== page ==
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White-Collar Crime. International Business

In the 1990s, the Sears network of car repair centers was struggling financially, achieving the worst results of the members of the already troubled Merchandising division of the company. Shareholders became concerned about the low revenues and profits and pressured the company to address the problem as soon as possible. As a result, Sears decided to introduce an incentivization system by rewarding employees with a commission for every sale made. Workers were given specific targets to achieve and paid for each repair operation they performed. However, the move attracted the attention of the California Department of Consumer Affairs, which expressed a concern that the mechanics would be encouraged to perform unnecessary repairs. Having conducted an investigation, it presented the results to Sears, claiming that it uncovered significant issues in the company’s operations.

Case Analysis

The root cause of the problem is the flawed compensation system, which encourages repair technicians to perform as many operations as possible regardless of their necessity. Griffin (2016) notes that, in many cases, the practice can be effective at improving productivity, which has made it popular among many different businesses. However, in the case of the repair industry, the problem of the worker determining how much work they need to do arises. As a result, customers are charged more and leave dissatisfied, but the worker is rewarded for their misconduct.

The compensation system is vital for Sears, as it is meant to increase the productivity of the company and its revenues as well as profits. With that said, it is not necessarily the only option available, as, for example, Griffin et al. (2016) list several other incentive options. Applied appropriately, one of them may improve the Auto Centers’ performance without inviting the problems associated with the compensation system. As such, further consideration is warranted for whether the option chosen was the only viable one, given the circumstances.

The CEO should take the allegations extremely seriously, considering their validity and making changes if they are warranted. While the company may be hurt by the compensation it would need to pay out if the DCA’s allegations proved true, reputation is a more concerning item. As Williams (2019) notes, recovering it can take a long time, which Sears Auto Centers cannot afford due to their already-struggling performance. As such, the damage incurred by the investigation needs to be controlled with care.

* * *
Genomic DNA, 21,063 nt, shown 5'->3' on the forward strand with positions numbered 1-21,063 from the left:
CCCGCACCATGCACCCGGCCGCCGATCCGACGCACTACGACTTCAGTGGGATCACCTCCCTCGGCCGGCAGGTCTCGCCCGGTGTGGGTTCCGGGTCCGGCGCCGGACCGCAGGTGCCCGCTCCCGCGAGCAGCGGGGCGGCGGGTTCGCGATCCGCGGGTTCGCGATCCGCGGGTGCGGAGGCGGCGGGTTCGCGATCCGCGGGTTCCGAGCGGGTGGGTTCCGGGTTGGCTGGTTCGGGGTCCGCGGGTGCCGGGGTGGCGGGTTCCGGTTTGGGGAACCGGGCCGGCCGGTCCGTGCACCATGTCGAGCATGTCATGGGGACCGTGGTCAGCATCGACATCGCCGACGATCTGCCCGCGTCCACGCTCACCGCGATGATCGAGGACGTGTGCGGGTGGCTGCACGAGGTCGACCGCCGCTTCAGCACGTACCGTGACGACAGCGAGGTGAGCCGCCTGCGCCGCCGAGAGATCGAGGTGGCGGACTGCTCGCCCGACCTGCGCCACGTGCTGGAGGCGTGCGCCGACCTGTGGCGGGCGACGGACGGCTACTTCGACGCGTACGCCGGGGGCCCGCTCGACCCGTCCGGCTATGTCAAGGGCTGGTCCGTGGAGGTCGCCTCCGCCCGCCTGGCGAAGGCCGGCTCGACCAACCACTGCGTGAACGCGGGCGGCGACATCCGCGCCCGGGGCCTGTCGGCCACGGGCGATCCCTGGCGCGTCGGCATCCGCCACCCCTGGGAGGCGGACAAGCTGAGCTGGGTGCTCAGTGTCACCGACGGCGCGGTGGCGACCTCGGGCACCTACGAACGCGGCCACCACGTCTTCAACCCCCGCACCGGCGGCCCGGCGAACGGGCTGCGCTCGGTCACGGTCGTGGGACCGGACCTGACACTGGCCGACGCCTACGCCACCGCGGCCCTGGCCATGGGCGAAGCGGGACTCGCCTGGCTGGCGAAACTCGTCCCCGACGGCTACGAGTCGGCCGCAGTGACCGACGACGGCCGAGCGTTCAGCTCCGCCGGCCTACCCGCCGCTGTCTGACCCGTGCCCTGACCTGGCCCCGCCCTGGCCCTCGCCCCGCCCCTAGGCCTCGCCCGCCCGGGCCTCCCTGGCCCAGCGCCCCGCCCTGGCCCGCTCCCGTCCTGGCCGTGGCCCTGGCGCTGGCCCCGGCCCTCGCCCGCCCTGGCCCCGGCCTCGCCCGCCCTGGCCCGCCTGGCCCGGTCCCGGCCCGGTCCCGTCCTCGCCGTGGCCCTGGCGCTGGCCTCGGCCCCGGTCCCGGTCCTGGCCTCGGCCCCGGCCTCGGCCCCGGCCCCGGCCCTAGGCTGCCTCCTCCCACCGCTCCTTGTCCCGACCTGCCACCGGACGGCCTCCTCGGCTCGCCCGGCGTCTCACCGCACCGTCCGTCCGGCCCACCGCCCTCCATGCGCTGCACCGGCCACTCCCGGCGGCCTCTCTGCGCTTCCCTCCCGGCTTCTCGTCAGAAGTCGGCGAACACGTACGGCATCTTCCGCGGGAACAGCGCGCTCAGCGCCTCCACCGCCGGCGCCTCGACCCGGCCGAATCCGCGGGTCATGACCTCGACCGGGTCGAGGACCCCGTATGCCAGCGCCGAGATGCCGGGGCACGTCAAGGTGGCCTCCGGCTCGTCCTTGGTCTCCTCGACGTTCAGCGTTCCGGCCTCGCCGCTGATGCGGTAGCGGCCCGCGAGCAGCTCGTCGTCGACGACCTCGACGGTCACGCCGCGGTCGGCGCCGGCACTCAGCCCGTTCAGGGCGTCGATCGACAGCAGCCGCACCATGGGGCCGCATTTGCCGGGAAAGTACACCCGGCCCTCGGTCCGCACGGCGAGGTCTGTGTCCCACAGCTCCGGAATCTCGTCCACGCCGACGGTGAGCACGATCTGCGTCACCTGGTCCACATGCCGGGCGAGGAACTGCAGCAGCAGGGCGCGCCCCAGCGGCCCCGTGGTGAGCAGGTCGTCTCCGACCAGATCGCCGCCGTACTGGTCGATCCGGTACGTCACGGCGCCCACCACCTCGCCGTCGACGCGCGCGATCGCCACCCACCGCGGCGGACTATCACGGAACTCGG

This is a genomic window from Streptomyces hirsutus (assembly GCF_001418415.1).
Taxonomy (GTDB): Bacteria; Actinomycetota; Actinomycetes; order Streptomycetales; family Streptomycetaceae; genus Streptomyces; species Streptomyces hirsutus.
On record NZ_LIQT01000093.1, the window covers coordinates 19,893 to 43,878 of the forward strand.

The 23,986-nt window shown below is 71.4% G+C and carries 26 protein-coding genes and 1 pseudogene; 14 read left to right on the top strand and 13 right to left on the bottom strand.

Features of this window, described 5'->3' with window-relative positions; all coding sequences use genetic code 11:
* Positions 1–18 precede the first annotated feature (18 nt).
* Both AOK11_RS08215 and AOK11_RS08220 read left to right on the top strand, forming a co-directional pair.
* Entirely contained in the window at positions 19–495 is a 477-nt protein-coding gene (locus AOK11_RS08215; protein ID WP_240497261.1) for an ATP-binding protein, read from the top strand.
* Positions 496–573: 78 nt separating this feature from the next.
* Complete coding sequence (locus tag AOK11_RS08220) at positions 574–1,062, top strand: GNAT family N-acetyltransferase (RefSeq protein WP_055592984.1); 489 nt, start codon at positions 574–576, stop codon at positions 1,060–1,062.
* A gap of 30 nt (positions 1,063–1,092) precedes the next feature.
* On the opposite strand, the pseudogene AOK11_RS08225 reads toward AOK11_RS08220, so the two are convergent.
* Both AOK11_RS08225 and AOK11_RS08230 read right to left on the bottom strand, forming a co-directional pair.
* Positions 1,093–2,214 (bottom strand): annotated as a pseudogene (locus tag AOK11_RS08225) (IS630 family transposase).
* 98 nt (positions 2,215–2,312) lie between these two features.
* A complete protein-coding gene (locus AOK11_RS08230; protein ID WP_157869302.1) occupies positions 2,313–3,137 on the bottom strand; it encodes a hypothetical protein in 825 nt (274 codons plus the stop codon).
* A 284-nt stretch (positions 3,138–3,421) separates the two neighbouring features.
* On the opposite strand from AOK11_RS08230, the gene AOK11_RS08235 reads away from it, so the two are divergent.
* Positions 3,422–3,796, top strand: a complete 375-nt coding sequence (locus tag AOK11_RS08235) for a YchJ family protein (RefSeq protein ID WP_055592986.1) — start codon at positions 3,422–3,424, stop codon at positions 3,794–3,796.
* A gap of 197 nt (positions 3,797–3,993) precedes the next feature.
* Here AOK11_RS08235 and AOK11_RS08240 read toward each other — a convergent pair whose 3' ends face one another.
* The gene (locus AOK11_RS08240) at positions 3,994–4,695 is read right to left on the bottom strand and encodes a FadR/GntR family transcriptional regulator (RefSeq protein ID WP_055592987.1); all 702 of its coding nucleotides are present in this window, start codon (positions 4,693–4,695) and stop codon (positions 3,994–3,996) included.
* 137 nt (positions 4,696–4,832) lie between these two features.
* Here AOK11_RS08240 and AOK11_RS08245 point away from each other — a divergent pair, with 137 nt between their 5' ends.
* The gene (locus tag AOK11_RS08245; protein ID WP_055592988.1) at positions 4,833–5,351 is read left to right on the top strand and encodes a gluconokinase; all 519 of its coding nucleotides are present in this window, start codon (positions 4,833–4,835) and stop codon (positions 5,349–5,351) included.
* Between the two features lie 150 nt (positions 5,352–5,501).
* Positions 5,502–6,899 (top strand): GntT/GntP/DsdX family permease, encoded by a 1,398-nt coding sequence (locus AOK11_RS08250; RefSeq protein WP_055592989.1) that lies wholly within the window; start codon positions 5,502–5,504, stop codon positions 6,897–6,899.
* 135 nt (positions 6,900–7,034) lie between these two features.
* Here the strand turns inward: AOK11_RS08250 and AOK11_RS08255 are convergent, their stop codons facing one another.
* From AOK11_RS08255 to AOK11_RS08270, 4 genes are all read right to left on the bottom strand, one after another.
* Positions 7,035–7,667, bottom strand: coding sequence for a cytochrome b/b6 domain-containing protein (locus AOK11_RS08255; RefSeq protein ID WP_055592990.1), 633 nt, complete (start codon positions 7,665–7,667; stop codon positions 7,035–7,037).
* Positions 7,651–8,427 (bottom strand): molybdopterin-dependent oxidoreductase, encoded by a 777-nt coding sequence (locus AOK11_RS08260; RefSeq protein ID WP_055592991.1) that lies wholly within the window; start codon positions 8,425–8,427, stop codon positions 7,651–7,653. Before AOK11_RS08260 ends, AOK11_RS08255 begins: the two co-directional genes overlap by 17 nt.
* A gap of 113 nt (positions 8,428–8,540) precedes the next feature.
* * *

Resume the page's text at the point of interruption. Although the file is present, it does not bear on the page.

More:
The most problematic allegation is the one that asserts Sears Auto Centers technicians would perform unnecessary repairs for brakes. Per Payne (2016), this act constitutes auto repair fraud, a crime for which the company would need to take responsibility. Moreover, with the recent introduction of the incentive system, the allegation fits within a logical framework that lends it additional credibility. As such, if it were to enter the public consciousness, it would be challenging to address and overcome this narrative. Adding to the present public concern regarding fraudulent repairs, the backlash could effectively destroy the division.

Sears has a counterargument, but it is relatively weak, given the circumstances and the context in which it would be used. The preventive maintenance claim may be valid, as replacing parts that are likely to fail while doing repairs can help avoid later breakdowns. However, the employees featured in the investigation did not disclose the nature of the replacements properly, instead relying on scaremongering tactics. The brake caliper issue also is not necessarily relevant, as customers are likely to side with the DCA on the matter. The public lacks the expertise needed to judge the subject and will likely trust the government agency, especially as the position it takes reduces repair costs in the short term.

The targeting of Sears may be considered unfair, though it is based on mostly legitimate concerns. It has competitors that engage in the same practices, but the case study makes no mention of these companies receiving the same treatment as Sears. Moreover, the DCA may be targeting Sears not as part of a legitimate effort to curb a problematic practice but rather as a way of asserting its importance. With the impending budget cuts, the department is slated for elimination as unnecessary. With a large-scale discovery such as that contended for Sears and the broader repair industry, it can assert its necessity and avoid termination.


Ultimately, the allegations against Sears are threatening and based on a sound theoretical framework, which means they at least warrant an analysis. With that said, the DCA likely has ulterior motives for conducting the investigation, which, along with disagreements on terms, weakens its position. Sears cannot afford to abandon its new compensation system unless it finds a viable alternative and should fight the allegations and refute them. The most important aspect is understanding the public sentiment, which is currently against car repair companies. People need to be informed about the reasons why Sears performs replacements that may seem unnecessary, or the company should adopt DCA guidelines and abandon these practices altogether. Overall, increased transparency is required from the company, but scare tactics such as those alleged by the DCA need to be curbed, as well.


Griffin, R. W. (2016). Management (12th ed.). Cengage Learning.

Payne, B. K. (2016). White-collar crime: The essentials (2nd ed.). SAGE Publications.

Williams, D. A. (2019). International business blunders: Lessons for future managers. Emerald Publishing Limited.

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